Have your say on 11-storey blocks planned for Victoria Way

Fairview render

Developer Fairview New Homes is asking residents what they think of plans to build 370 new homes, including 11-storey blocks, on the site currently occupied by the remaining warehouse units off Victoria Way.

The western part of the site – the former Thorn Lighting factory – was developed a couple of years ago as an extension of Fairthorn Road, providing 209 homes.

Now Fairview wants to finish the job by building blocks of between two-and-a-half and 11 storeys, of which 20% will be “family sized units”, with 148 car parking spaces. 35% of homes will be “affordable”, the firm claims, adding a nursery/creche may be provided on site.

There’ll be no vehicle access to the already-developed part of the site, although it’ll be possible to walk between the two areas.

A consultation event is behind held today (Thursday 16 March) at Charlton House from 6pm to 8.30pm (we only found out about it today), but you can find out more and have your say at www.fairviewvictoriaway.co.uk, including the exhibition boards.

Victoria Way, February 2017

Early concerns are bound to surround the height of the development – but access is also going to be an issue for a development that sits between both Charlton and Westcombe Park stations.

A side entrance to Charlton station was promised at the time of the Sainsbury’s/M&S development but has not materialised – can this development fund that? More ambitiously, should a new bridge across to Westcombe Park station also be built from the original development, to save residents from having to use a dingy alleyway?

It may also be a prompt to do something about rat-running around Victoria Way and Eastcombe Avenue, a problem which some residents feel has increased since the new supermarket development.

Incidentally, this consultation is being run for Fairview by Cratus Communications, whose deputy chair is former Greenwich Council leader Chris Roberts. (This hasn’t stopped the consultation materials being strewn with basic errors about the area, mind…) We will be watching with interest.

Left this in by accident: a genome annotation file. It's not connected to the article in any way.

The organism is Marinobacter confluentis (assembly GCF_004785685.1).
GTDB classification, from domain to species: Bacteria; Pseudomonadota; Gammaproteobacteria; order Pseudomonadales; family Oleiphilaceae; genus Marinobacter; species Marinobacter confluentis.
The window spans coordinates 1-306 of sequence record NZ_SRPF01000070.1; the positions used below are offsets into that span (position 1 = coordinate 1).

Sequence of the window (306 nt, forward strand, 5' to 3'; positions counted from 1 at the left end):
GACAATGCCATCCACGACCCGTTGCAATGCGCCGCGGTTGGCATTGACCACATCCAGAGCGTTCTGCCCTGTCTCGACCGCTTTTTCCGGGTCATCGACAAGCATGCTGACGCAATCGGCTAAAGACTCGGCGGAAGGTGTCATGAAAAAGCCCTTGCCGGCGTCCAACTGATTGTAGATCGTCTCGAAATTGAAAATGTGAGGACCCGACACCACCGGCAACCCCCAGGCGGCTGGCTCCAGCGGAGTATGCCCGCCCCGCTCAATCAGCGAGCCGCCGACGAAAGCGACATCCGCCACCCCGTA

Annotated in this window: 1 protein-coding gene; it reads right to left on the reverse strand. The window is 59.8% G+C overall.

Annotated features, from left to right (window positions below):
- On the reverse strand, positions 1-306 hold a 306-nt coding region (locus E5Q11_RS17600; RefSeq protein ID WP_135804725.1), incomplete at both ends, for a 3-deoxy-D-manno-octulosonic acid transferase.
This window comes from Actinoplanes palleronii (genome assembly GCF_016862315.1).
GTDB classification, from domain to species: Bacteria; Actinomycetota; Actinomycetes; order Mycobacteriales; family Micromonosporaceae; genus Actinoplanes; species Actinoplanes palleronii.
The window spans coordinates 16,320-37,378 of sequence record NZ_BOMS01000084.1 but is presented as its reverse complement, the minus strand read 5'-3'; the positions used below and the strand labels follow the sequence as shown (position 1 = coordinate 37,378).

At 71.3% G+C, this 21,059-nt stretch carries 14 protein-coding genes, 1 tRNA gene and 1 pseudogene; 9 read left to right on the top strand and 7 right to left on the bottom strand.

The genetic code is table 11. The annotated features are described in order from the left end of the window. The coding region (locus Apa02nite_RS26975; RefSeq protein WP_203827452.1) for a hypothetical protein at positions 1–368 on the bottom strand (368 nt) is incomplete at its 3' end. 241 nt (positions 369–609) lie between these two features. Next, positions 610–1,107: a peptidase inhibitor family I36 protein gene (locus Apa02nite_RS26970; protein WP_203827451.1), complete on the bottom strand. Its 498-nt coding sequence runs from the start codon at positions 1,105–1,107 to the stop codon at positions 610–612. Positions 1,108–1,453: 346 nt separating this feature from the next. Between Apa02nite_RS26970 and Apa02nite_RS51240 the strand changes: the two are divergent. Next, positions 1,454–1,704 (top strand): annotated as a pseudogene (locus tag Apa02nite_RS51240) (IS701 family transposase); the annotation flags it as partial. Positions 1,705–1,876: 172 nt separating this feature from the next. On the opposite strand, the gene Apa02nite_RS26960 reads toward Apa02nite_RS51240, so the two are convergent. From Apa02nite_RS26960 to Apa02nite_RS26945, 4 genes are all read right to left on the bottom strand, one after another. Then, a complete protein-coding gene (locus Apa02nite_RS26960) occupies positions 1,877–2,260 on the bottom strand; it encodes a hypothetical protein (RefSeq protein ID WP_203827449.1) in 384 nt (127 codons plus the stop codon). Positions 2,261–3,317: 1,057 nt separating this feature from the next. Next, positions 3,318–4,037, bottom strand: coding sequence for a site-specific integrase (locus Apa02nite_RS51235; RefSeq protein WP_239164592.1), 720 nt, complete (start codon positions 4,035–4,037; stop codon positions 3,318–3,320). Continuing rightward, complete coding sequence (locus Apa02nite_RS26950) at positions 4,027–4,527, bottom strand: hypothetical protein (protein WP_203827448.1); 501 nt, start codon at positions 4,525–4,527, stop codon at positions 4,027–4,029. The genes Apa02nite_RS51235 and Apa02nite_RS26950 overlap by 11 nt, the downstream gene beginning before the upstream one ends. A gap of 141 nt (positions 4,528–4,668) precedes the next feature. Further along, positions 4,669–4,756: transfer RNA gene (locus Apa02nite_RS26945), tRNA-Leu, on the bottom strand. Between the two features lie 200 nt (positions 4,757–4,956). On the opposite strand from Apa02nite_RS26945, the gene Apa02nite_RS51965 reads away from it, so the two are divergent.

(Thanks to Marianna on Twitter for the tip-off.)

The Victoria Way 20mph zone is Go

20140105-120322.jpgA letter to residents from the council’s Strategic Transportation department confirms that the proposals for a 20mph zone in the streets around Victoria Way will go ahead, with work starting Monday 13 January.

The letter states that 460 consultation questionnaires were returned (of 3681 sent), with 75% of respondents being in favour of the proposed changes.

The first phase of work will be the installation of signage and road markings and is expected to take two weeks, after which the installation of speed bumps and cushions will begin. There will be temporary parking restrictions around the works, plus some road closures and diversions on roads which aren’t wide enough for two-way traffic. It’s not clear from the letter how long this second phase of work is expected to take, but it says residents will be informed in advance of parking and traffic restrictions.

The 380 bus will be affected once work starts on Wellington Gardens, Priolo Road and Sundorne Road: while work takes place on Wellington Gradens, eastbound buses will divert via Charlton Road; when work moves to Sundorne and Priolo Roads, westbound services will divert via Charlton Road.

You can read the full letter here:

PS. Greenwich Council has committed to expanding 20mph zones across its borough. Fellow SE Londoners who want 20mph zones in their areas might find this petition for a 20mph zone across Lewisham borough interesting.